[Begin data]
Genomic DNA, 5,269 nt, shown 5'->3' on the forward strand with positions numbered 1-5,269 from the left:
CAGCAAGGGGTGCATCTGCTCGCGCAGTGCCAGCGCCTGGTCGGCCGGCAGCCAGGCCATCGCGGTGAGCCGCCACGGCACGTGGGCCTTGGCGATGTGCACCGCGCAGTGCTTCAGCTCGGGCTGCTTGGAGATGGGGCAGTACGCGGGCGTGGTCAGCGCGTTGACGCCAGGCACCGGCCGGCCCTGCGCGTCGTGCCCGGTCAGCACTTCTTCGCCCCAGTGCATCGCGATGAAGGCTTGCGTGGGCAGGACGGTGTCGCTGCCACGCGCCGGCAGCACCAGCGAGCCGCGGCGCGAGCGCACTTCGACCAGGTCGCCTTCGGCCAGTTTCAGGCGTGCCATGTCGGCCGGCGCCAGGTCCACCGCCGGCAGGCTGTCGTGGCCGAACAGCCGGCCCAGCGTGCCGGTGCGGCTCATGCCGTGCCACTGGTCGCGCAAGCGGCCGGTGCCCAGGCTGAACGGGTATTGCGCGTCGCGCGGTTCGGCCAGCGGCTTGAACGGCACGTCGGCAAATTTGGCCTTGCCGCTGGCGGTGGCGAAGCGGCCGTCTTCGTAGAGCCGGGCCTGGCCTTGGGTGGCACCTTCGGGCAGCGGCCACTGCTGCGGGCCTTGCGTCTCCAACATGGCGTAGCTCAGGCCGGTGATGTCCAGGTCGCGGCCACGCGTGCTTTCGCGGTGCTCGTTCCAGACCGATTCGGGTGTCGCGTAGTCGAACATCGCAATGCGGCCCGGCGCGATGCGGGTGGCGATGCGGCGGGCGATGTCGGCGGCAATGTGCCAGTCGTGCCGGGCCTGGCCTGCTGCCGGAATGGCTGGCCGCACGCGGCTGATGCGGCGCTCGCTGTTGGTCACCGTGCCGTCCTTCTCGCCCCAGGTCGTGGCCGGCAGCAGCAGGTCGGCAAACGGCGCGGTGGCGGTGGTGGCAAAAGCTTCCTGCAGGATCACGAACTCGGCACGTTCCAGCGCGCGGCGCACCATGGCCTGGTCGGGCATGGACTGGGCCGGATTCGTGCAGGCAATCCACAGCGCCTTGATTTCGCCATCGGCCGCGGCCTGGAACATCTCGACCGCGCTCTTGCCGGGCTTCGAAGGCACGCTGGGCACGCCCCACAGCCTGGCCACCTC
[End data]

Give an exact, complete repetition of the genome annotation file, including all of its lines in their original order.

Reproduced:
Genomic DNA, 5,269 nt, shown 5'->3' on the forward strand with positions numbered 1-5,269 from the left:
CAGCAAGGGGTGCATCTGCTCGCGCAGTGCCAGCGCCTGGTCGGCCGGCAGCCAGGCCATCGCGGTGAGCCGCCACGGCACGTGGGCCTTGGCGATGTGCACCGCGCAGTGCTTCAGCTCGGGCTGCTTGGAGATGGGGCAGTACGCGGGCGTGGTCAGCGCGTTGACGCCAGGCACCGGCCGGCCCTGCGCGTCGTGCCCGGTCAGCACTTCTTCGCCCCAGTGCATCGCGATGAAGGCTTGCGTGGGCAGGACGGTGTCGCTGCCACGCGCCGGCAGCACCAGCGAGCCGCGGCGCGAGCGCACTTCGACCAGGTCGCCTTCGGCCAGTTTCAGGCGTGCCATGTCGGCCGGCGCCAGGTCCACCGCCGGCAGGCTGTCGTGGCCGAACAGCCGGCCCAGCGTGCCGGTGCGGCTCATGCCGTGCCACTGGTCGCGCAAGCGGCCGGTGCCCAGGCTGAACGGGTATTGCGCGTCGCGCGGTTCGGCCAGCGGCTTGAACGGCACGTCGGCAAATTTGGCCTTGCCGCTGGCGGTGGCGAAGCGGCCGTCTTCGTAGAGCCGGGCCTGGCCTTGGGTGGCACCTTCGGGCAGCGGCCACTGCTGCGGGCCTTGCGTCTCCAACATGGCGTAGCTCAGGCCGGTGATGTCCAGGTCGCGGCCACGCGTGCTTTCGCGGTGCTCGTTCCAGACCGATTCGGGTGTCGCGTAGTCGAACATCGCAATGCGGCCCGGCGCGATGCGGGTGGCGATGCGGCGGGCGATGTCGGCGGCAATGTGCCAGTCGTGCCGGGCCTGGCCTGCTGCCGGAATGGCTGGCCGCACGCGGCTGATGCGGCGCTCGCTGTTGGTCACCGTGCCGTCCTTCTCGCCCCAGGTCGTGGCCGGCAGCAGCAGGTCGGCAAACGGCGCGGTGGCGGTGGTGGCAAAAGCTTCCTGCAGGATCACGAACTCGGCACGTTCCAGCGCGCGGCGCACCATGGCCTGGTCGGGCATGGACTGGGCCGGATTCGTGCAGGCAATCCACAGCGCCTTGATTTCGCCATCGGCCGCGGCCTGGAACATCTCGACCGCGCTCTTGCCGGGCTTCGAAGGCACGCTGGGCACGCCCCACAGCCTGGCCACCTC